. Any member of the group can still be call golden chanterelle, if one is speaking
Cinnabar-Red Chanterelle (Cantharellus cinnabarinus)
This one issmaller than the golden and has a color ranging from bright pink to deep reddish-orange. Its culinary uses are the same, though it’s not as well known[vi]. , “cinnabar” is a red mineral ore from which mercury is derive.
Small Chanterelle (Cantharellus minor)
As the name implies, this species[viii] is very small with a thin, very long, stem—somewhat like a flat-head nail. The stem can be hollow. It can be confuse with small examples of golden chanterelle.
White Chanterelle (Cantharellus subalbidus)
The white chanterelle[ix] is larger than most of its relatives and white or whitish in color. Older specimens, or those that have been handle, may stain yellowish. This species is foun almost in old-growth forests, not in younger second growth. Whether this means the fungus cannot live in young forests. or if its fruiting is
delayed until old-growth status is reache is not clear.
Ashen Chanterelle, or Black Trumpet ( Chanterelle Mushroom uk)
This is one of several species[x] referred to as “black trumpet.” Unfortunately, finding any information on this one is difficult. It is dark gray to black, with a white bloom on the sides where spores are produce.
Horn of Plenty (Craterellus cornucopioides)
This is another “black trumpet.”[xi] It, too, is black but develops a white bloom as the spores mature. It is one of those where the “vase” appears empty. It’s a European species, but has several North American equivalents.
Flame Chanterelle (Craterellus ignicolor)
This one, also called yellow foot or small chanterelle[xii], is almost as small as the other small. chanterelle already listed, and it develops a distinct hole in the top. like a very narrow interior of the vase. It is yellow, but sometimes its sides, where its ridges are, become pink or pinkish with maturity.
Funnel Chanterelle (Craterellus tubaeformis)
Another yellow foot! This one is also called the winter mushroom[xiii]. The base of the stem is yellow, the top of the cap is brown, and the sides are gray. It might actually be species..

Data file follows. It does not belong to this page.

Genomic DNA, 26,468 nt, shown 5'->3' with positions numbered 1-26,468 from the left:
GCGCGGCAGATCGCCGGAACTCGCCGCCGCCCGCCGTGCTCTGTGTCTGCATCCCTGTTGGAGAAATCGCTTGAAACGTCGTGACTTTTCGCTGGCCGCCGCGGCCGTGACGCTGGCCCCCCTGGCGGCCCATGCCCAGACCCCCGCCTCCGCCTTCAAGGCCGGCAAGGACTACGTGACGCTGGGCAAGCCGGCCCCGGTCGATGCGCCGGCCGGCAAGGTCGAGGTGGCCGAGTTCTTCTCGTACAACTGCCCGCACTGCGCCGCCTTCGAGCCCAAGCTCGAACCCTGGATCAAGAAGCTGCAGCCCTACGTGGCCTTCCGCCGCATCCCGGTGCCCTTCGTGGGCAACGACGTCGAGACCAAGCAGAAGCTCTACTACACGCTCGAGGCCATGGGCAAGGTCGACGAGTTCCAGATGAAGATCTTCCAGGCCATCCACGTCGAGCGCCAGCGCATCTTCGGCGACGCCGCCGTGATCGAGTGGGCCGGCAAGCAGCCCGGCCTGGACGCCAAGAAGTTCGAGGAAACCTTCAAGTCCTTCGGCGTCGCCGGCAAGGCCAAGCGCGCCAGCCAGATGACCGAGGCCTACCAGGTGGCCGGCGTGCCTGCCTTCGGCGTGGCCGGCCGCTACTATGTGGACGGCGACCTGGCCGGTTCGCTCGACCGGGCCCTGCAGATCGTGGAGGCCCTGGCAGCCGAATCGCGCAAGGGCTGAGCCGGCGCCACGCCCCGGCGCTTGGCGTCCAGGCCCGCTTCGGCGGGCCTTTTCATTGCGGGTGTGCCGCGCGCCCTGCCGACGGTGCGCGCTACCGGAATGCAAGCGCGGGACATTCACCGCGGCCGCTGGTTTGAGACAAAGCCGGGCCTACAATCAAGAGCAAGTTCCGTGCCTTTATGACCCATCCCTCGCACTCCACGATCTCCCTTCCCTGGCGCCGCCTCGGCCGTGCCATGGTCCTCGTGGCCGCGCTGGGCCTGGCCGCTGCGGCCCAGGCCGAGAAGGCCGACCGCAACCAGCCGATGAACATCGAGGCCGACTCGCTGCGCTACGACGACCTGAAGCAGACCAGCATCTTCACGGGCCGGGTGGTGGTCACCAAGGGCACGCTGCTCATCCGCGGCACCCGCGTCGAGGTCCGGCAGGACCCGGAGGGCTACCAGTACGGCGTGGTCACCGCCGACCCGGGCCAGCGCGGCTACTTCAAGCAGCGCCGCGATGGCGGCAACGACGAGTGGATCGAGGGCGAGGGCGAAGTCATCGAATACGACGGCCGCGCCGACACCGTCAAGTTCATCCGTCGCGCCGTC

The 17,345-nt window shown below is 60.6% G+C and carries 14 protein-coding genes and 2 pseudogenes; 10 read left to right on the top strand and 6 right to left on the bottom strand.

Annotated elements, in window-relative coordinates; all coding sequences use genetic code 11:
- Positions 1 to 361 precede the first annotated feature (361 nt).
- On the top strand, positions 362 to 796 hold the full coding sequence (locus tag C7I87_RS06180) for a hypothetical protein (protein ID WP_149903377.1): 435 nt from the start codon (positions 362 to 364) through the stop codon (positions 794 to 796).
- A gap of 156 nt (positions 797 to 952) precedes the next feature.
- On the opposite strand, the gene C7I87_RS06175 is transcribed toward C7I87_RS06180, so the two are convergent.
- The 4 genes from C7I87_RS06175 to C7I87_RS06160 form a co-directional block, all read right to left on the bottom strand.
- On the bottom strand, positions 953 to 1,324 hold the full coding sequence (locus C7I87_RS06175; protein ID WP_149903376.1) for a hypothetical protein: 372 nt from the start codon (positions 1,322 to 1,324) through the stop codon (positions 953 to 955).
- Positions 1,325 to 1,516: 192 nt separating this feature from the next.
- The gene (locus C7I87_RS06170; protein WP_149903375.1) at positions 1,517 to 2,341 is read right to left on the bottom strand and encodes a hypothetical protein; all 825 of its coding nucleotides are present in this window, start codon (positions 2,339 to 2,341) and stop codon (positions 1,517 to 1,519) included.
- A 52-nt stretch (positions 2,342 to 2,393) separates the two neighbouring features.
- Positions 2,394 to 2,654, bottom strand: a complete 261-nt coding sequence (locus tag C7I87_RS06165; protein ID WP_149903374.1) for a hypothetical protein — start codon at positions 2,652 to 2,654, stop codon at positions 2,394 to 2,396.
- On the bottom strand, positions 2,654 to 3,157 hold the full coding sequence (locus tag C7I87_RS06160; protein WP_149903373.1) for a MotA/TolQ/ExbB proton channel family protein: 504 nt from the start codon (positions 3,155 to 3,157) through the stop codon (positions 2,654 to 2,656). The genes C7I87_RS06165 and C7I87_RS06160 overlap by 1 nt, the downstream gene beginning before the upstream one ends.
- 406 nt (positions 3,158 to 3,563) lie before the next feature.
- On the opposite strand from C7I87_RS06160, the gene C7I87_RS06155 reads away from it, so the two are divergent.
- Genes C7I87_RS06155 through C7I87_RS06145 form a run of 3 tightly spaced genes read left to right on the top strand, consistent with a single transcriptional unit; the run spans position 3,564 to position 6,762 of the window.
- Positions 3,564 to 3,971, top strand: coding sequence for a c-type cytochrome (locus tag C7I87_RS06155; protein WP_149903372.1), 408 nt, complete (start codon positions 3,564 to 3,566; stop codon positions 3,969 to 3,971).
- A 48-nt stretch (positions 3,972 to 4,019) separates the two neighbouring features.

Fragrant Chanterelle (Craterellus odoratus)
Despite the name, the fragrant chanterelle[xiv] is not especially fragrant. nor is its scent distinctive within the usually good-smelling chanterelle group. It has thin flesh and a deep, empty vase shape, like the black trumpets, but is a bright yellow-orange.
Chanterelle Mushrooms Look-Alikes
Besides the trumpets. which arealternate chanterelles, there are a few other mushrooms that are sometimes. mistaken for chanterelles. Some are edible, others are not. The key to avoiding confusion is to remember that chanterelles do not have true gills. do not have scales, do not grow on wood, and most have unbranched stems. Also, remember that even an expert can make a mistake through inattention to detail.
Blue Chanterelle (Polyozellus multiplex)
Blue chanterelles[xv] are not currently listed in the same genus, or even the same family, as the true chanterelles. but their fruiting bodies do have the same vase-like shape. Their flesh is brittle (most chanterelles are somewhat fibrous. almost like string cheese) and the blue to black color is distinctive. The stems branch, producing clusters of caps. An online search on their toxicity yields websites listing recipes, so people do eat them.